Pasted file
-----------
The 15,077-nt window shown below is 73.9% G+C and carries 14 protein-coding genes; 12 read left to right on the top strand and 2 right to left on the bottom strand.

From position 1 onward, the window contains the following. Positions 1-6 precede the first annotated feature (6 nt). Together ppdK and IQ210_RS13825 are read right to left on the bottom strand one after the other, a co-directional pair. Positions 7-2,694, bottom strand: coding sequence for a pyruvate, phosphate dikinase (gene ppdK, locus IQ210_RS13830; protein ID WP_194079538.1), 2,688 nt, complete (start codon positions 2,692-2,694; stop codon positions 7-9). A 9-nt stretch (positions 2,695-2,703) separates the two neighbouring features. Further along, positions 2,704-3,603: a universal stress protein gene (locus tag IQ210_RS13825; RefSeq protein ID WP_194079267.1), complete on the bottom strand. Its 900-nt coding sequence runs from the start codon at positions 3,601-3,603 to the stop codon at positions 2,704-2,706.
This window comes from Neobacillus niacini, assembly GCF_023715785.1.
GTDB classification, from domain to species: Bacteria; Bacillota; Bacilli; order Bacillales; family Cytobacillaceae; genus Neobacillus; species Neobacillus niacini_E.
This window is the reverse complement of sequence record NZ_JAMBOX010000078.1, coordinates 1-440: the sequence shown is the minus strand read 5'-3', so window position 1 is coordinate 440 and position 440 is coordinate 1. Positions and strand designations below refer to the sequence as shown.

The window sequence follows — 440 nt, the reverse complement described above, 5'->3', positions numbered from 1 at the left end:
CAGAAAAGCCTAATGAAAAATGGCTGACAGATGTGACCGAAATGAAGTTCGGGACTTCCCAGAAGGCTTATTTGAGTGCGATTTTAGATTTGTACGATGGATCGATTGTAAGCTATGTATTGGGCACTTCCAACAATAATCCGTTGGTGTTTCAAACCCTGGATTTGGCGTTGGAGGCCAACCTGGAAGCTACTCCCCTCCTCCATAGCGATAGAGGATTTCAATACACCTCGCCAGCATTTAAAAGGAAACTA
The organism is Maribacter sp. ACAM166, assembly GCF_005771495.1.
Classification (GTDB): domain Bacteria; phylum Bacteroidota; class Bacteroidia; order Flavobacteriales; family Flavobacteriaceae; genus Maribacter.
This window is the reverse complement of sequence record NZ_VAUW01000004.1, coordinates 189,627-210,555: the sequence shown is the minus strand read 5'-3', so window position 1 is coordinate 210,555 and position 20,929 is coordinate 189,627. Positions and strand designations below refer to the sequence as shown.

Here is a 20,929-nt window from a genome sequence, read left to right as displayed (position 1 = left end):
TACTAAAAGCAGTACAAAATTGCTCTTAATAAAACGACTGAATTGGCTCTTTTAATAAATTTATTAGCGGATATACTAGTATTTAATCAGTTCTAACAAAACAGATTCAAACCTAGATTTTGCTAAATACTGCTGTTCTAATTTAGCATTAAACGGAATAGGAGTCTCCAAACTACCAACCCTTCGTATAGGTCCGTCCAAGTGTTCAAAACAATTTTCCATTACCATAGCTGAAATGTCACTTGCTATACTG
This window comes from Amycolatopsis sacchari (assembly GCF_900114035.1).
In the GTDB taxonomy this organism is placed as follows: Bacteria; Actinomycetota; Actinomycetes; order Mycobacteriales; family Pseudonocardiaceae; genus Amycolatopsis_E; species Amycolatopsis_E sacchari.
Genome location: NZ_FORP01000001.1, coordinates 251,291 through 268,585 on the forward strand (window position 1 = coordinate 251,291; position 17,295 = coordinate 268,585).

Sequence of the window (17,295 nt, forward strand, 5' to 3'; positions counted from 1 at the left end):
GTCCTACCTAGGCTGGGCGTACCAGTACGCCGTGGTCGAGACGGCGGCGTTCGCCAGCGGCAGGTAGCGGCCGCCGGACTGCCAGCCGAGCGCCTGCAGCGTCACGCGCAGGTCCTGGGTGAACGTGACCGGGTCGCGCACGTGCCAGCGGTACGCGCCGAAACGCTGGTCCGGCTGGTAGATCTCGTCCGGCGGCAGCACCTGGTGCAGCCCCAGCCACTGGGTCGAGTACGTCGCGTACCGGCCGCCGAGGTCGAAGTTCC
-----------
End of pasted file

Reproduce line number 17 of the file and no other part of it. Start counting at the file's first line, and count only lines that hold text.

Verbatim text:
GTCCTACCTAGGCTGGGCGTACCAGTACGCCGTGGTCGAGACGGCGGCGTTCGCCAGCGGCAGGTAGCGGCCGCCGGACTGCCAGCCGAGCGCCTGCAGCGTCACGCGCAGGTCCTGGGTGAACGTGACCGGGTCGCGCACGTGCCAGCGGTACGCGCCGAAACGCTGGTCCGGCTGGTAGATCTCGTCCGGCGGCAGCACCTGGTGCAGCCCCAGCCACTGGGTCGAGTACGTCGCGTACCGGCCGCCGAGGTCGAAGTTCC